Liberty Global's $7.4 Billion Acquisition of Sunrise Communications Group

By Alexander Bergmüller (IE Business School), and Jack Briody (Columbia University)

Overview of the deal


Acquirer: Liberty Global

Target: Sunrise Communications Group

Total Transaction Size: $7.4bn

Announced date: August 11tth, 2020

Acquirer advisor: Credit Suisse, J.P. Morgan and LionTree Advisors

Target advisor: Homburger AG and Shearman & Sterling LLP

Liberty Global to acquire 100% of Sunrise Communications Group by Tender. The Denver-based company will pay CHF110 a share in cash to acquire Sunrise, which will be funded from Liberty Global’s cash reserves and debt. The offer represents a 32% premium to the 60-day volume weighted average price per share of CHF83.17 through August 11, 2020 and puts Sunrise’s equity value at CHF5.0 billion with a total enterprise value of CHF6.8 billion. Sunrise's Board of Directors is unanimously recommending that its shareholders accept the offer, and Freenet AG -- Sunrise’s largest shareholder, which holds approximately 24% of Sunrise’s capital -- has signed a binding, unconditional commitment to tender its shares at the offer price. Sunrise is therefore expected to become a wholly owned subsidiary within the Liberty Global group of companies.

“It wasn’t a question of ‘is this a good deal?’ only a matter of how it would get done”- Liberty Global CEO Mike Fries


Company Details: Liberty Global


Liberty Global (NASDAQ: LBTYA, LBTYB and LBTYK) is one of the world’s leading converged video, broadband and communications companies, with operations in 6 European countries under the consumer brands Virgin Media, Telenet and UPC. The company invests in the infrastructure and digital platforms that empower the customers to make the most of the digital revolution. The substantial scale and commitment to innovation enables Liberty Global to develop market-leading products delivered through next-generation networks that connect 11 million customers subscribing to 25 million TV, broadband internet and telephony services.


Founded in 2005, headquartered in Denver, Colorado, U.S.

CEO: Mike Fries

Number of employees: 21,000

Market Cap: $ 12.9bn (as of August 15th, 2020)

EV: $2.4bn

LTM Revenue: $11.4bn

LTM EBITDA: $4.8bn

LTM EV/Revenue: 0.2x

LTM EV/EBITDA: 0.5x


Company Details: Sunrise Communications AG

Sunrise Communications AG (commonly known as Sunrise), is a Swiss telecommunications provider based in Zurich. The company has 2.99 million customers, making it the second-largest telecommunications company in Switzerland after Swisscom. It provides mobile, TV, and landline phone and internet services.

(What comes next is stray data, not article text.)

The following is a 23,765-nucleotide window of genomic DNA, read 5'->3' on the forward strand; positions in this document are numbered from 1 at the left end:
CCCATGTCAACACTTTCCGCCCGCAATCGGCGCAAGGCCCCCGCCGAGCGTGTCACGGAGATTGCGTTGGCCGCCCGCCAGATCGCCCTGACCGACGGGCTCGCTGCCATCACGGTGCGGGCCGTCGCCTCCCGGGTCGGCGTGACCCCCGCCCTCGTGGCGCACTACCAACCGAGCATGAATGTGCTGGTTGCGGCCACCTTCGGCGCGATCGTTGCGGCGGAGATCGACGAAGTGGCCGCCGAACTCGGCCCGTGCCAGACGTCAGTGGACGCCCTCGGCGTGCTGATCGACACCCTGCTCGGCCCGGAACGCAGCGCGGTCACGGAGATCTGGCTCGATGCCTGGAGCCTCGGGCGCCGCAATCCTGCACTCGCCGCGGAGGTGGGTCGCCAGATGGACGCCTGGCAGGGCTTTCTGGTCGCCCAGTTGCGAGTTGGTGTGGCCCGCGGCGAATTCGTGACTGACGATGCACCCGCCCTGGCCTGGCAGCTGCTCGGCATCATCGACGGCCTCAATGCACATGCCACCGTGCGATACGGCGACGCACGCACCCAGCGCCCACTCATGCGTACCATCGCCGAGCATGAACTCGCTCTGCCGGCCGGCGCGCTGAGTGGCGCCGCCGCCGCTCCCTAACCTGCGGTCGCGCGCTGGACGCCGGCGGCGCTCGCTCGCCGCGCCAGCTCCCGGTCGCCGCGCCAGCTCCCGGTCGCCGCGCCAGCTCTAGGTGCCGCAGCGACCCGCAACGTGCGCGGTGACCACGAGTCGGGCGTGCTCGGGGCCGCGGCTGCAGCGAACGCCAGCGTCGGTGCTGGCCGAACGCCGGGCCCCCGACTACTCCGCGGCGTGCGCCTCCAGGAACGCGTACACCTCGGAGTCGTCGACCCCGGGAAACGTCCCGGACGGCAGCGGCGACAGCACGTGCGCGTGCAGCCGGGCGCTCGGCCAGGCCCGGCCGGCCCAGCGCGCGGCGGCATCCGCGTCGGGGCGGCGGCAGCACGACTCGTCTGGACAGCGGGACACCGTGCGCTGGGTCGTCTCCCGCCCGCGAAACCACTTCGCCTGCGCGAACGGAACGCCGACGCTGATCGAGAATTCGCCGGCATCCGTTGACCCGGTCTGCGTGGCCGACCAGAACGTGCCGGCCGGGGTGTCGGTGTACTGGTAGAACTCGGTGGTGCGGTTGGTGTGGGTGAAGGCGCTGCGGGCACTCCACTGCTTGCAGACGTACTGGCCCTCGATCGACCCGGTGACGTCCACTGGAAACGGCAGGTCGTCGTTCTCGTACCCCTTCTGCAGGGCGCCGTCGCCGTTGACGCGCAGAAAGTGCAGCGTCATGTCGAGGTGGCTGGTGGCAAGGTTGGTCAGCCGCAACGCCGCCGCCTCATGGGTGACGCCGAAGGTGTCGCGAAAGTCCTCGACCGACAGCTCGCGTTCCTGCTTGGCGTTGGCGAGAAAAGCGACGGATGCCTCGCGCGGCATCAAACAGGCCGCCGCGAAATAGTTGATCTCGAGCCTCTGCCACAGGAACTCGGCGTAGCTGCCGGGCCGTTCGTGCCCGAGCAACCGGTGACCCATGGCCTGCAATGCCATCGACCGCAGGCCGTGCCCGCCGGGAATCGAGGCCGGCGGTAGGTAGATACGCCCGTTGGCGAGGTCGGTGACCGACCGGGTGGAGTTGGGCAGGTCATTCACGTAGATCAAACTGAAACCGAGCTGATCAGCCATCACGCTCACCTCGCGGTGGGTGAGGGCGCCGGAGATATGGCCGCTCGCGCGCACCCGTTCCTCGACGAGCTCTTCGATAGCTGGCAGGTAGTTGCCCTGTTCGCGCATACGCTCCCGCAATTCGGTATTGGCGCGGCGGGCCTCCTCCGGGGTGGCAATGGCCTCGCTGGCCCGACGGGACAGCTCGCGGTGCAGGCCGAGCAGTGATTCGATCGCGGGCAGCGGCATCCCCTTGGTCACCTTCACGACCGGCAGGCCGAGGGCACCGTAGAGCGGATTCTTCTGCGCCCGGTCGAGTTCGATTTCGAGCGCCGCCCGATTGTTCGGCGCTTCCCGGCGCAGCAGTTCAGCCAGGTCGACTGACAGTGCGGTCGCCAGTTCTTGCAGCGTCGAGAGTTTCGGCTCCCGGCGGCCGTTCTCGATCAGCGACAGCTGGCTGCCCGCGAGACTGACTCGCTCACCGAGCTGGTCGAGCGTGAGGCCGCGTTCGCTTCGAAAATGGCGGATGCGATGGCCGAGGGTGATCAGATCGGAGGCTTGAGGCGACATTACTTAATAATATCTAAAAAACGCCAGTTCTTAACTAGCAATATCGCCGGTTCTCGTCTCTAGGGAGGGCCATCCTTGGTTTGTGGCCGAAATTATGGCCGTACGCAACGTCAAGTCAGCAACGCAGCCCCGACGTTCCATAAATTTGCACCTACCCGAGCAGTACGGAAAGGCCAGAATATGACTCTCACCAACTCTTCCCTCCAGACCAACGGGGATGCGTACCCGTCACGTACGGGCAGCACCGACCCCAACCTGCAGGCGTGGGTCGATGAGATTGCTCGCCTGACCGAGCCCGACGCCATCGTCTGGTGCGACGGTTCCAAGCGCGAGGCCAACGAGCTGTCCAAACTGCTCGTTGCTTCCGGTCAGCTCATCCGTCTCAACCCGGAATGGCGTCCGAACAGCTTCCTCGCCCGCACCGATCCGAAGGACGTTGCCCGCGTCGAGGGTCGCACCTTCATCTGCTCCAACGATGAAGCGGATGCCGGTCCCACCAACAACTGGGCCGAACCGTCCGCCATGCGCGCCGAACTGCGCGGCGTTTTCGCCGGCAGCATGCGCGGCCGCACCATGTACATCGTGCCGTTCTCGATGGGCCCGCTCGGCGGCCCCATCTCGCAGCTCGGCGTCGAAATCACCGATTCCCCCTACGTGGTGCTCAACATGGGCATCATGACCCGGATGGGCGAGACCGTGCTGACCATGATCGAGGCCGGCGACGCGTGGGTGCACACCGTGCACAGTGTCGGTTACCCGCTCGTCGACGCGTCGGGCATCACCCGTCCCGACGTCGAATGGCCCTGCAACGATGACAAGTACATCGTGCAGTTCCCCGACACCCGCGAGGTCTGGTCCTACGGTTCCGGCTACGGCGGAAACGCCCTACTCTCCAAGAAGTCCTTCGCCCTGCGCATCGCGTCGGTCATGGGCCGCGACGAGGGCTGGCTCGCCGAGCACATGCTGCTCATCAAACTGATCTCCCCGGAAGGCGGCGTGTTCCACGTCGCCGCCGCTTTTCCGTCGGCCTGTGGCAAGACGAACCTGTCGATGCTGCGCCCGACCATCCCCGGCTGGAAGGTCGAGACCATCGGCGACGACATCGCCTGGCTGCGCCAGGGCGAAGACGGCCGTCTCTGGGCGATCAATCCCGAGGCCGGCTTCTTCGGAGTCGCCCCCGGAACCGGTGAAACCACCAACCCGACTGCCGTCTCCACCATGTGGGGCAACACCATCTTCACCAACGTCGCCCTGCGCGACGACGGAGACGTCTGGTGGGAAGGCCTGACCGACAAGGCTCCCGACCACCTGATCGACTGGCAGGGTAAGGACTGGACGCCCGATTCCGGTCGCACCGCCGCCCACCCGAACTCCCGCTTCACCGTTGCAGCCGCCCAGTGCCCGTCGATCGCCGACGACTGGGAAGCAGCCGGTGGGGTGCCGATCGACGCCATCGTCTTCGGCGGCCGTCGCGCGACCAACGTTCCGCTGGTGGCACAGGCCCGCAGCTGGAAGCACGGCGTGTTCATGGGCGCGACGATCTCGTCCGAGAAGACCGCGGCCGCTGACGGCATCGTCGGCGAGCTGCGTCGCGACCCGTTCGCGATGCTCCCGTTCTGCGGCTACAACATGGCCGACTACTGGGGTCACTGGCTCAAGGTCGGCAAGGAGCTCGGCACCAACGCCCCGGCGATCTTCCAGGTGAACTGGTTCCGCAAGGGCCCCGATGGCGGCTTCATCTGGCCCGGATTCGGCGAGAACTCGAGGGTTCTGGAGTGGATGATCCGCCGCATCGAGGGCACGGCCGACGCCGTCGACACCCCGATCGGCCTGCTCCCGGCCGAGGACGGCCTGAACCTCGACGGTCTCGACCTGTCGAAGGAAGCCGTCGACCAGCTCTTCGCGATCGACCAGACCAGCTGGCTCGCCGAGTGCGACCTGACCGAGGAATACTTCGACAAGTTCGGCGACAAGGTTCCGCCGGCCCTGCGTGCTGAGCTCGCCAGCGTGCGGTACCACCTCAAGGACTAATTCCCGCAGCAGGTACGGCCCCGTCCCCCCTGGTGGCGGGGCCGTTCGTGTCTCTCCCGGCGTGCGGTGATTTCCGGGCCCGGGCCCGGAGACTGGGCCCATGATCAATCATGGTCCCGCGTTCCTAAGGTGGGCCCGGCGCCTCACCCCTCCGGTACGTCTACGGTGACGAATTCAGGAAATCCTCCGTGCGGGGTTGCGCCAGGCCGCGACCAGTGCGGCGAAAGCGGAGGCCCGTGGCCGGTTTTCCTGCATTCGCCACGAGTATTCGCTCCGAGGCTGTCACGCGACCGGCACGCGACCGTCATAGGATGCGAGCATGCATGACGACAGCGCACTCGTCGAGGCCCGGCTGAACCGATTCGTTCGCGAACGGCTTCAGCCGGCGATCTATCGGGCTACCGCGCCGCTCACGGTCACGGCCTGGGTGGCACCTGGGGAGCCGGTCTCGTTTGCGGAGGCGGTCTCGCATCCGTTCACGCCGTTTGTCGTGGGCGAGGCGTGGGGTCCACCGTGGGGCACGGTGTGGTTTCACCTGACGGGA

Founded in 2000, headquartered in Opfikon, Switzerland

CEO: André Krause

Number of employees: 1,800

Market Cap: $ 4.9B (as of August 15th, 2020)

EV: $4.8bn

LTM Revenue: $1.4bn

LTM EBITDA: $0.6bn

LTM EV/Revenue: 3.4x

LTM EV/EBITDA: 8.0x


Short-term consequences


The combined company will prove to be a true contender in the medium to large enterprise space, currently dominated by Swisscom. Mike Fries made Liberty Global’s intentions explicit in stating that “this merger would give us a much stronger platform from which to challenge Swisscom.” Large Swiss corporations seek integrated solutions combining IT, cloud, internet, TV, landline, IoT, security, and mobile, and Swisscom’s ability to tie their services into a “one-stop” shop has been critical to their success in the B2B segment. Sunrise has already taken some steps in the right direction on its own, pushing landline integration into Microsoft teams and emphasizing the importance of companies making the transitioning to their application offerings rather than sticking to antiquated business hardware. UPC Switzerland is expecting to continue making headway in the enterprise space, increasing share of wallet of Sunrise’s existing customer base. Given that the COVID-19 pandemic has forced many businesses to wrangle with virtual solutions, it is of the utmost importance that big players continue to provide their enterprise clients with easy-to-use product suites for remote work.

While it will take time for the combined company to complete its network roll-out of 5G, in the near future customers can expect to benefit from a company with enough scale to service more innovative systems with ease. Mike Fries notes, “The industrial logic of this merger is undeniable, but the real winners are Swiss consumers and businesses. This powerful combination of 5G wireless and gigabit broadband will accelerate digital investment at a time when connectivity has never been more essential."


Long-term Upsides